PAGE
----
We anticipate that these sites will include school yards, gardens, farms, state and community parks, nature centers, field stations, university study sites,... The larger ones will use all of our research protocols to study a diverse array of species. Others may simply use one -- an individual studying the parasitoids associated with caterpillars feeding on potted tomato plants on an urban deck, for example. Large or small, they will each contribute a component to the whole body of knowledge that we need to understand how large-scale events affect complex biological systems. With standarization on methods across sites and appropriate quality control of data, they will enable us to get fine-grain information on the geographic distribution and abundance, seasonal activity, and between species interactions of diverse groups of organisms. Scientists will be able to test hypotheses that they could not address before the internet made community research possible on a global scale.

This proposal is in development below this point. Please share, but do not cite.

As they establish their network of research sites, each team will continue to check identifications and maintain data quality as it is reported via the web by participants. As part of this process, we anticipate scientists requiring specimens in most cases to be photographed and in some cases, vouchered with uniquely labeled specimens.

Once a team has establish a regional network, a process that we anticipate will take 2 - 3 years, they will extend their identification guide for use in other parks and regions. When a team's regional guides provides continental coverage for all species in their research protocol, they will have completed the development phase of their part of the project. At which point, they will focusing on adding more community research sites, collecting data, maintaining quality, and analysing and sharing results.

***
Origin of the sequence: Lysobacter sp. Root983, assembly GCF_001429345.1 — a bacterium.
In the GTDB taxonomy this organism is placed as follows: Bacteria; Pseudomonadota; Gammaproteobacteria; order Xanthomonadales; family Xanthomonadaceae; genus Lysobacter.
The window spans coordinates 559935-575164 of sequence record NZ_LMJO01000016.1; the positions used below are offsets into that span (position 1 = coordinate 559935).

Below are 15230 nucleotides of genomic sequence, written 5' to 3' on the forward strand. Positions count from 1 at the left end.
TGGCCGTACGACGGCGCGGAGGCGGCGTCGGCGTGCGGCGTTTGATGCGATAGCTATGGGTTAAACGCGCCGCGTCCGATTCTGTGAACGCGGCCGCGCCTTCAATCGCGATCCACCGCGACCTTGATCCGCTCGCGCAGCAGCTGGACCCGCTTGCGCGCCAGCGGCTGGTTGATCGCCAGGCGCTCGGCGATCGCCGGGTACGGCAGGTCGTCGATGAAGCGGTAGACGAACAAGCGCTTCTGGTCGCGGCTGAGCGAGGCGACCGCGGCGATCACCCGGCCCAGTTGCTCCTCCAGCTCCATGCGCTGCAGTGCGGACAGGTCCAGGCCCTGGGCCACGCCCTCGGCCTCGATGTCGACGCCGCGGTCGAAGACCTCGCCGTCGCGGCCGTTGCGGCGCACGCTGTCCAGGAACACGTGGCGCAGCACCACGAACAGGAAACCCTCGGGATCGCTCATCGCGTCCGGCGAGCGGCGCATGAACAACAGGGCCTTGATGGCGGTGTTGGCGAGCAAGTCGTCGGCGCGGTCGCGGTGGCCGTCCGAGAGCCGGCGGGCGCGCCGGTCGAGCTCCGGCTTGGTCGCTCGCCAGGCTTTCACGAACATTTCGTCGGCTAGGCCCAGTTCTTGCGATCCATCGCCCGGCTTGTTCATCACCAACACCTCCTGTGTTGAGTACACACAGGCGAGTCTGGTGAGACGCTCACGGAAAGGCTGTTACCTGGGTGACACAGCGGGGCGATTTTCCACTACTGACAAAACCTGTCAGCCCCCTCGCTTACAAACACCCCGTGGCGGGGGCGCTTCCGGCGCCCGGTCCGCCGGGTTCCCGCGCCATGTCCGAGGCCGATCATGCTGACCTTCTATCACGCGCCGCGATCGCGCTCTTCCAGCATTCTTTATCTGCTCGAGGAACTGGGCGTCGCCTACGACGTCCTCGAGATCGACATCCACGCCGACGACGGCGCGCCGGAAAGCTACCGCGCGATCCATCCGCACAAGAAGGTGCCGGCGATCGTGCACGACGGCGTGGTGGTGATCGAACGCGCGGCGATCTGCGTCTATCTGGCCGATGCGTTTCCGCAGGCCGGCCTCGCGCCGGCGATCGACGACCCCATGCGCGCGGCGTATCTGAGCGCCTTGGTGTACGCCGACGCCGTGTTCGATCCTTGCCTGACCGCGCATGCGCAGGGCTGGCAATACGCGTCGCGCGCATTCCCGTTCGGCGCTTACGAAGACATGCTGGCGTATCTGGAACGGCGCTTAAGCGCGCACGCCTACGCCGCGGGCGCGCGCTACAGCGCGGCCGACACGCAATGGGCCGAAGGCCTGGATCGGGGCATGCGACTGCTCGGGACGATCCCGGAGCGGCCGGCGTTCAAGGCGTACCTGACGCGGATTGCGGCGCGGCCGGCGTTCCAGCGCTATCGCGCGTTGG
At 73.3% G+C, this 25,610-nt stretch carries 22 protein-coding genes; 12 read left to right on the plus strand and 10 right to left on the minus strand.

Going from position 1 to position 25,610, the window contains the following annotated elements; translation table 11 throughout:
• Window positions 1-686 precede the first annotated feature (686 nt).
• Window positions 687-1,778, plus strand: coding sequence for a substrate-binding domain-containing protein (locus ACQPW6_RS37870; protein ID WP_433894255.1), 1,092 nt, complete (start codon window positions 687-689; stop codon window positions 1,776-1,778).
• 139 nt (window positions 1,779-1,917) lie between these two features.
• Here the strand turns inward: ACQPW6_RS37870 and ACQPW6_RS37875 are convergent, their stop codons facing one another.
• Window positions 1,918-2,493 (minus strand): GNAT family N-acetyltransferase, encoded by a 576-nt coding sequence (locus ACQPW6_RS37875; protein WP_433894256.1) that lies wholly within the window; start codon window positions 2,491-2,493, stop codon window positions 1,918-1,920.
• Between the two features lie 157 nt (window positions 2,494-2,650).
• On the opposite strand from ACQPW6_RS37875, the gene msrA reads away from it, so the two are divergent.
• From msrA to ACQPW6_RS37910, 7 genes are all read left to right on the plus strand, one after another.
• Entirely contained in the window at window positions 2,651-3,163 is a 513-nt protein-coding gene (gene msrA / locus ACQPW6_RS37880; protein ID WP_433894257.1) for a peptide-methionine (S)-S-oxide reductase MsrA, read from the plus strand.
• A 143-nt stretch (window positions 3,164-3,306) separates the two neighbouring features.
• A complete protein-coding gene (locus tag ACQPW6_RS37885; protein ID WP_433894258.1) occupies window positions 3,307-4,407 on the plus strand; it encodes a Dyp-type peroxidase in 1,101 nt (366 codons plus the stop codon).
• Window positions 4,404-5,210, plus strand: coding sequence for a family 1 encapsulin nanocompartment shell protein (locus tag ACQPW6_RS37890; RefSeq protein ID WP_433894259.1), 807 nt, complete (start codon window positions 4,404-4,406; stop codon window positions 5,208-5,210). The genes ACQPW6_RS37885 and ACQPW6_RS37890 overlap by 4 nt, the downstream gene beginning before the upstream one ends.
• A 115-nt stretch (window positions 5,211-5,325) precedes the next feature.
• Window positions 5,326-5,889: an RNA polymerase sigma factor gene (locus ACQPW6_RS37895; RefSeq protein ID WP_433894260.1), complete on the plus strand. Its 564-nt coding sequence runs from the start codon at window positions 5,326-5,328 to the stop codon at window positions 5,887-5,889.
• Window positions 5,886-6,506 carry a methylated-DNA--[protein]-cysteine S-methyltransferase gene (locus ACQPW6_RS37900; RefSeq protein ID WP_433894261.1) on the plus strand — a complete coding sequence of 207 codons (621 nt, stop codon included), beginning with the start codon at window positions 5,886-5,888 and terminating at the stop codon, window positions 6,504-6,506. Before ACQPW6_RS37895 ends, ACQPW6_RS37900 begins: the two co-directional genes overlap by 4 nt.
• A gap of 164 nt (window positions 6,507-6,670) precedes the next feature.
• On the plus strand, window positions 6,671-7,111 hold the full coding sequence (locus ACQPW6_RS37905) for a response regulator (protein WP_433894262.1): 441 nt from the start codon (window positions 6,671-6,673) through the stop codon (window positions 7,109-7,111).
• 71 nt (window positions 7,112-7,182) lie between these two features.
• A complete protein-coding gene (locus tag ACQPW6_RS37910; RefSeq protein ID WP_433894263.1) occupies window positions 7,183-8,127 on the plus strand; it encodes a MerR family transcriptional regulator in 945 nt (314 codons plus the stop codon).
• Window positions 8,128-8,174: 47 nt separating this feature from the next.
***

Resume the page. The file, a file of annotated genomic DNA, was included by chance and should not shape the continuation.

The website Discover Life and its partner organizations will provide the technology necessary for participants to identify specimens, process samples, report and edit findings, map and analyze results, and share information on-line in real time.

The protocols will also provide a basis for teaching scientific methods and critical thinking in schools, universities, and other venues. Combined with lesson plans, they should inspire students to be creative and develop their own ideas into independent research projects that further unravel nature's mysteries. Let's use exploration and discovery to counter the classroom tedium of the known world.

So that we can analyze trends and compare results at a continental scale, we will implement each protocol in a standard way across parks and other study sites. Each protocol will be straight forward, targeted at an age-appropriate level, and require only equipment that can be made readily available through parks, schools, universities, libraries, or other local organizations. We envision a range from simple to complex protocols that will allow everyone from grade schoolers on up to help collect the data we need. For example, "Learning lessons looking for ladybugs" is aimed at grade schoolers helping to monitor the spread and impact of non-native invasive ladybugs on rare native one. "Ant Hunt!" requires microscope skills and is more appropriate for older students.

We will expend considerable effort during the development, testing, and implementation of research protocols to assure that the data are sufficiently accurate and reliable to be of use to scientists, land managers, and policy makers. Our computer network will track the source of each datum, rank its reliability based on other evidence, and filter out or flag suspicious information. The protocols will require participants to confirm important observations by submitting digital photographs and attaching unique barcode labels, which we will provided via the web, to voucher specimens.

Because National Parks limit collecting and experiments through research permits, we will develop protocols that require minimum amounts of collecting and manipulation within National Parks. We will emphasize observation, photography, and low-impact measurements to study populations within parks. Whenever possible, we will restrict collecting and experiments to sites outside of parks and other protected areas.